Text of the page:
Viewpoint: Thinking about carbon as a crop

Print Friendly, PDF & Email
Credit: Enrique Castro-Mendivil/Reuters
Credit: Enrique Castro-Mendivil/Reuters

“The idea behind carbon farming is pretty simple — remove excess carbon from the atmosphere and store it in the soil, where it will facilitate plant growth,” [soil scientist Katie] Lewis said.

Carbon farming involves implementing agricultural practices that improve the rate at which carbon dioxide is removed from the atmosphere and converted to plant material and soil organic matter. It works by applying agricultural methods such as no-till or conservation tilling for minimal soil disturbance, mulching, composting, rotating livestock and using cover crops as ways of sequestering carbon in the soil.

“Recently, there have been discussions about creating a ‘carbon bank’ at the USDA that would buy and sell carbon credits from farmers,” [economist Joe] Outlaw said. “The credits could then be sold to corporations needing to offset their emissions.”

This concept, which has received support from a number of farm, food, forestry and environmental groups, also makes accommodations for early adopters.

Follow the latest news and policy debates on agricultural biotech and biomedicine? Subscribe to our newsletter.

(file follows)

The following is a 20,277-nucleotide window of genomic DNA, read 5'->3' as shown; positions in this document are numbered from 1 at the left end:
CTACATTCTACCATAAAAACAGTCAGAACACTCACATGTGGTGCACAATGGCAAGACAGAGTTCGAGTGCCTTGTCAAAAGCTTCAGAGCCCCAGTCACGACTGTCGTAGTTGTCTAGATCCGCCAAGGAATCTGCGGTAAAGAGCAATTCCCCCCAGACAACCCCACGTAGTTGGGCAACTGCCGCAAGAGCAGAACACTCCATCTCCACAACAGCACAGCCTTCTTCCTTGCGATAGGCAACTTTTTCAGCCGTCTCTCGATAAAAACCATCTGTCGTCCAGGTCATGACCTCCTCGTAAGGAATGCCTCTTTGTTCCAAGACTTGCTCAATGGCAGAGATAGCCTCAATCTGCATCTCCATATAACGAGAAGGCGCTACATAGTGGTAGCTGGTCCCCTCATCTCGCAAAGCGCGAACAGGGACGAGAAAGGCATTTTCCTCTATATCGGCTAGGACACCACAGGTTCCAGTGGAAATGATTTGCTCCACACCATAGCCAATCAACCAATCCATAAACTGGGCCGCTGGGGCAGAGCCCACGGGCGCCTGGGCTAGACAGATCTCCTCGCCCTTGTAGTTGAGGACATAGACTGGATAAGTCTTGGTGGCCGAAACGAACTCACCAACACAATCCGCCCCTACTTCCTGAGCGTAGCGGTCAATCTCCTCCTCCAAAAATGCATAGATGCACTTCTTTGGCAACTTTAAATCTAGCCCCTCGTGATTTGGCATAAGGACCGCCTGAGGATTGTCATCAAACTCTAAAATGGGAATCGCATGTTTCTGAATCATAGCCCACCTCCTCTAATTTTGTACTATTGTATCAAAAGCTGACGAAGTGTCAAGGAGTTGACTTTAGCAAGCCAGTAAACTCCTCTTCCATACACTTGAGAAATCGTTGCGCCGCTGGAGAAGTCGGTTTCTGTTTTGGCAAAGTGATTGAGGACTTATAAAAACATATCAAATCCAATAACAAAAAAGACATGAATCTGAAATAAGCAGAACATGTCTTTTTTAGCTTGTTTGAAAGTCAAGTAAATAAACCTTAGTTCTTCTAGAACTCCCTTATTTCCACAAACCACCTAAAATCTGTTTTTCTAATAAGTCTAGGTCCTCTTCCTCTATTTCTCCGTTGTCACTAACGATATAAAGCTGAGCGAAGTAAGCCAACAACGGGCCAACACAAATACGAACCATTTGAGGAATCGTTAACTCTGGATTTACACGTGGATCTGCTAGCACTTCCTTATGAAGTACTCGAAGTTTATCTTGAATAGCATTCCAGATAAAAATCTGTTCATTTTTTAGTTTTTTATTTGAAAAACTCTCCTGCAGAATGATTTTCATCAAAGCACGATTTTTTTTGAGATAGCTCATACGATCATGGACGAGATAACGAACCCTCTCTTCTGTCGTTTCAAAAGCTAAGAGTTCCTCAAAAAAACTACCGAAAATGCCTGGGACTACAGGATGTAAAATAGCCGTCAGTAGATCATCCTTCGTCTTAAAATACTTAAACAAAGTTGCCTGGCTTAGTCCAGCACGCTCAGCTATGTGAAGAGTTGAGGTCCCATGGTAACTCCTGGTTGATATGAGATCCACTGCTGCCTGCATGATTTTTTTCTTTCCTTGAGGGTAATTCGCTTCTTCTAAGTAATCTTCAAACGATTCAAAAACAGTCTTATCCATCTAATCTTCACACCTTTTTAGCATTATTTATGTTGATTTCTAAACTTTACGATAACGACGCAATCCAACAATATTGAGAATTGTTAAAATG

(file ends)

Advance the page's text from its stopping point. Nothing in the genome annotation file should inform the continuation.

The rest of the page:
“At this time, there’s really no way to know if carbon farming would be an effective way to fight climate change, but there is no doubt there are many ways to make changes in land management that would improve soil health and benefit the environment,” Outlaw said.  

Read the original post

Outbreak Featured
Infographic: Gene transfer mystery — How 'antifreeze' genes jumped from one species to another without sex

Infographic: Gene transfer mystery — How ‘antifreeze’ genes jumped from one species to another without sex

It isn’t surprising... that herrings and smelts, two groups of fish that commonly roam the northernmost reaches of the Atlantic ...
a bee covered in pollen x

Are GMOs and pesticides threatening bees?

First introduced in 1995, neonicotinoids ...
glp menu logo outlined

Newsletter Subscription

* indicates required
Email Lists
glp menu logo outlined

Get news on human & agricultural genetics and biotechnology delivered to your inbox.